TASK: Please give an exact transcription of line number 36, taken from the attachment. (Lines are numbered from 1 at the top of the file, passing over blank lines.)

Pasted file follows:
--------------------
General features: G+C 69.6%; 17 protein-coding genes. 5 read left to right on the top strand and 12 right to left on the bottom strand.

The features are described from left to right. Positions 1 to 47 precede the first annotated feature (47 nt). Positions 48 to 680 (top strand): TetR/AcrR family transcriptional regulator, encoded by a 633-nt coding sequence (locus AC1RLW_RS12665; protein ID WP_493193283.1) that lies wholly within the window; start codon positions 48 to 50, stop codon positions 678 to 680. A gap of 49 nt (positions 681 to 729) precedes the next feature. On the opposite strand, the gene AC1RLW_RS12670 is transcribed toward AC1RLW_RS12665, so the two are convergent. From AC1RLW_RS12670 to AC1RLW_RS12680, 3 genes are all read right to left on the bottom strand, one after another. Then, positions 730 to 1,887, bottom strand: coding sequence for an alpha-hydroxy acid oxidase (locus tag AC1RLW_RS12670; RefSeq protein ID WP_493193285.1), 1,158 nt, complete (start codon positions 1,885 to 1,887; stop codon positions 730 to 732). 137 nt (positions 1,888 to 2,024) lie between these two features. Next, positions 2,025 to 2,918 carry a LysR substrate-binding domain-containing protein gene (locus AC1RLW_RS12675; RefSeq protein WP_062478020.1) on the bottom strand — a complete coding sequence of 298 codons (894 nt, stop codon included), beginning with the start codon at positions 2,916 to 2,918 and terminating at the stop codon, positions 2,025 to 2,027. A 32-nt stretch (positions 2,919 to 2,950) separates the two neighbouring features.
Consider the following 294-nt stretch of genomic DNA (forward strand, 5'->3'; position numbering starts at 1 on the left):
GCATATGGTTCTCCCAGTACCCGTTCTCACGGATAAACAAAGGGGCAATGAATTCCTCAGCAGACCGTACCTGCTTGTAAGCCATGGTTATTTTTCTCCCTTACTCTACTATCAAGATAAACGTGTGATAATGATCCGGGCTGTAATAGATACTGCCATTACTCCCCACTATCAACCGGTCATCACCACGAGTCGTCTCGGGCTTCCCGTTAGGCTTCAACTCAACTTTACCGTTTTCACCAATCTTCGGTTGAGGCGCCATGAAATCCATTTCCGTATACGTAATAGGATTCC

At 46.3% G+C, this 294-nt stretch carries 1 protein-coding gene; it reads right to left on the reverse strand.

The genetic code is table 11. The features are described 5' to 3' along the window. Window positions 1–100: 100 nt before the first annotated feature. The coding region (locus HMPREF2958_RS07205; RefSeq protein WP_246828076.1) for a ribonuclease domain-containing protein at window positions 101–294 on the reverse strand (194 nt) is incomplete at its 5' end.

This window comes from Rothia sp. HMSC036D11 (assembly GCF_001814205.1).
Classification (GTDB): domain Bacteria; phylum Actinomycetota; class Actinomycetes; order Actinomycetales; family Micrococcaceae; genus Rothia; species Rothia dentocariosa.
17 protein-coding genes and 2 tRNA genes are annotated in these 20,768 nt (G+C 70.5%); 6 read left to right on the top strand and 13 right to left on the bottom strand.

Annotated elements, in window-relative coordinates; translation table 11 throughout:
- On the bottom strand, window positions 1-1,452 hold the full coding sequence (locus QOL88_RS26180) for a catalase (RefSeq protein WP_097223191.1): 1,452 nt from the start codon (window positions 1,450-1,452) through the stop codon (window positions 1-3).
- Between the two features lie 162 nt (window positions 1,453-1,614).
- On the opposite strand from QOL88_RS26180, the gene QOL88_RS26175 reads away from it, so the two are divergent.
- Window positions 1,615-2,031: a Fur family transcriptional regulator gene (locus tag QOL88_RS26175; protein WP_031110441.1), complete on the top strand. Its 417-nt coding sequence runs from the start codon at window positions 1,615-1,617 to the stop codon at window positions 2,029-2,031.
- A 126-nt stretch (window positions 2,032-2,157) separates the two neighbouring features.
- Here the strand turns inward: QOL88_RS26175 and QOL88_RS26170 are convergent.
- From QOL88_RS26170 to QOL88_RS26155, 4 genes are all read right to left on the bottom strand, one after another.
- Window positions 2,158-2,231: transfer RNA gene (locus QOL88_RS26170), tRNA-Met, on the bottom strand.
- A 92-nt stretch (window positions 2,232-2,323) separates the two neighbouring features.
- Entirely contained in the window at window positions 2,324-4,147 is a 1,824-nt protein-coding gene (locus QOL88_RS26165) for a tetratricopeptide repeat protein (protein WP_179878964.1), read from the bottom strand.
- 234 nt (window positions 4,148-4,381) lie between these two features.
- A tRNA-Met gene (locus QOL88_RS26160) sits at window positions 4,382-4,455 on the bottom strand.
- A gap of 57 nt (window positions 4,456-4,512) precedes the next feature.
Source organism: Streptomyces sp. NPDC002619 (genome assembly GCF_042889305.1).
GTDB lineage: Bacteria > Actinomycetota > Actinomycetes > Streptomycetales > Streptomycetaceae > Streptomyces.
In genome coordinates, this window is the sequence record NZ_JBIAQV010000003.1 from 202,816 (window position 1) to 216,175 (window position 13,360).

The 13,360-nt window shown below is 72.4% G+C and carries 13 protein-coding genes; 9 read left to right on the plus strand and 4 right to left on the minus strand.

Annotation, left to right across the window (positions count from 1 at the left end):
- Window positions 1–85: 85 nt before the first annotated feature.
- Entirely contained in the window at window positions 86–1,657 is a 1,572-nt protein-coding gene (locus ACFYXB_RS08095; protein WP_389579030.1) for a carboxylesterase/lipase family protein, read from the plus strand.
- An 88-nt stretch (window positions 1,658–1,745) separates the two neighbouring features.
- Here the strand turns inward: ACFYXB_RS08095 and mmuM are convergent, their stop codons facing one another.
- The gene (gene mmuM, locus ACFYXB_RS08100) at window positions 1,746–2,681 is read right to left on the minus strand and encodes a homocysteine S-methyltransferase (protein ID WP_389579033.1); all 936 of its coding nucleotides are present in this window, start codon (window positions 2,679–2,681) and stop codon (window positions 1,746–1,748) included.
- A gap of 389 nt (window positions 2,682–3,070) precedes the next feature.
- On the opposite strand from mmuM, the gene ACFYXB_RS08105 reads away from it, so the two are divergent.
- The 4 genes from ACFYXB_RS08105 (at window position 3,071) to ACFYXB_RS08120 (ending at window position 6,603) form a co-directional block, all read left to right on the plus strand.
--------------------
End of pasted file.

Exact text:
- The 4 genes from ACFYXB_RS08105 (at window position 3,071) to ACFYXB_RS08120 (ending at window position 6,603) form a co-directional block, all read left to right on the plus strand.